“A skipper must be prepared to plant some seeds (by spending time with his players after hours) if he wants to reap rewards on the field and become a respected leader. Once he acquires that status he’ll well on the way to becoming a good captain.” Ian Chappell on Captaincy
Cricket’s rich history is littered with great men and great captains, who naturally understood the role and the demands of leadership. Yet flip the coin over and there on the other side are the nearly men, who despite quite lofty status never quite managed to find the role to their liking. Sadly for Tillakaratne Dilshan, history will remember him firmly as the latter.
Dilshan seldom seemed an obvious fit for captaincy-especially following in the footsteps of two of Sri Lanka’s most successful leaders, Mahela Jayawardene and Kumar Sangakkarra. Where both players epitomised a calm, cerebral approach to leadership, from the outset Dilshan appeared to offer something altogether different, perhaps relying more on a sense of ingénue over method.
Sadly hindsight tells us something different. Dilshan’s creative streak struggled to inspire his team, his leadership qualities struggled to shine through and his contributions with both bat and ball became diminished as the burden of responsibility seemed to weigh him down. Under his tenure his team struggled, winning just one Test match but losing every series they played, while even worse their form in one day internationals-where they reached the World Cup in 2011-they lost every series they played under him.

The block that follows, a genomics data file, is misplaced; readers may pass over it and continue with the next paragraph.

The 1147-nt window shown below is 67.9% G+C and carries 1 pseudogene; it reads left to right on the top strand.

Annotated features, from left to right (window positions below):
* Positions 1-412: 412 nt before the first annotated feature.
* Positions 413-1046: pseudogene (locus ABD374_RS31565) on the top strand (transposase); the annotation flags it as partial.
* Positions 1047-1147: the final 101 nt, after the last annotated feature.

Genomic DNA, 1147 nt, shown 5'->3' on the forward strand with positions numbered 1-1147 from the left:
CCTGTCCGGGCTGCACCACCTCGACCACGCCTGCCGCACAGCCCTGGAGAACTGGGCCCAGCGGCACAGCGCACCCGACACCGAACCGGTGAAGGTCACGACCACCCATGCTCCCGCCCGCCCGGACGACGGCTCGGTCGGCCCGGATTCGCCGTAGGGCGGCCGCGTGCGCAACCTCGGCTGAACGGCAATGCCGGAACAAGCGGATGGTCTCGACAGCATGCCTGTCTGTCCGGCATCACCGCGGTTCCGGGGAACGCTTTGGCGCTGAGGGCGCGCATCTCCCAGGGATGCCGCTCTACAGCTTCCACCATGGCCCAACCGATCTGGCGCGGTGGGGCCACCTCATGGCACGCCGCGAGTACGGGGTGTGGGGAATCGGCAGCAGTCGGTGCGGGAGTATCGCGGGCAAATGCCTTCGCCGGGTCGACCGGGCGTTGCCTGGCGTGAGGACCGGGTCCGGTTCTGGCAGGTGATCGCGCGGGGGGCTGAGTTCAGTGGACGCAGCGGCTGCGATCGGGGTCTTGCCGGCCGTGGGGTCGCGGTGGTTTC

Though Dilshan was also an unlucky captain. He inherited a team which was patently in decline-losing Murali was always going to take getting over-but for the first time in nearly two decades their bowling lacked an edge and their batting line-up, Sangakkara apart, struggled as a unit. That was just on-the-field, off it the team had to contend with political interference, players going unpaid , two coaching changes and a series of administrative cock-ups-things any team would struggle with.
But for all his failings as a captain, the latter days of Dilshan’s regime showcased what has been one of the few positives of his time in charge-the emergence of Sri Lanka’s next generation.
His final match saw a fine cameo from 22-year old Lahiru Thirimanne who hit 69 off 63 balls and debutant Sachithra Senanayake smashed a match-winning six with his first scoring shot in ODI cricket-not to mention grabbing his first wicket too. The previous match had seen 22-year old all-rounder Thisara Perera lead his side home, a player who has featured prominently under Dilshan.
Then there is the most exciting of all Sri Lanka’s young players, Dinesh Chandimal, who played a prominent role in Dilshan’s only Test win with two 50s on debut, and whose potent mix of composure and technique suggest a long and prolific international career lies ahead. Add in the likes of Shaminda Eranga, Seekuge Prasanna and Dimuth Karunaratne, all of whom have made their international debuts under Dilshan, and suddenly Sri Lanka’s pool of emerging talent starts to look far deeper than in the days pre-Dilshan.
As Dilshan himself noted in his final interview prior to his departure:
“In the last few series I gave the opportunity to youngsters, especially in this series, and we saw them doing it [well] for Sri Lanka. I am really happy to do that and to see that they grabbed the opportunities and performed under pressure. I believe in my youngsters, that’s the future for Sri Lanka.”
Despite all his failings during his tenure as captain, this could just be the silver lining to Dilshan’s reign. The experiences and opportunities provided to the young Sri Lankans, not to mention the confidence he had in them at such an early stage of their careers could ultimately dividends sooner rather than later and help Sri Lanka move forward once again.
As Chappell points out above, good captains plant seeds to reap the rewards in the end. Dilshan may not have made a good captain, but the seeds he has planted may yet bear fruit in the years ahead. Sri Lanka may yet be grateful for the small part he played in helping them build once more.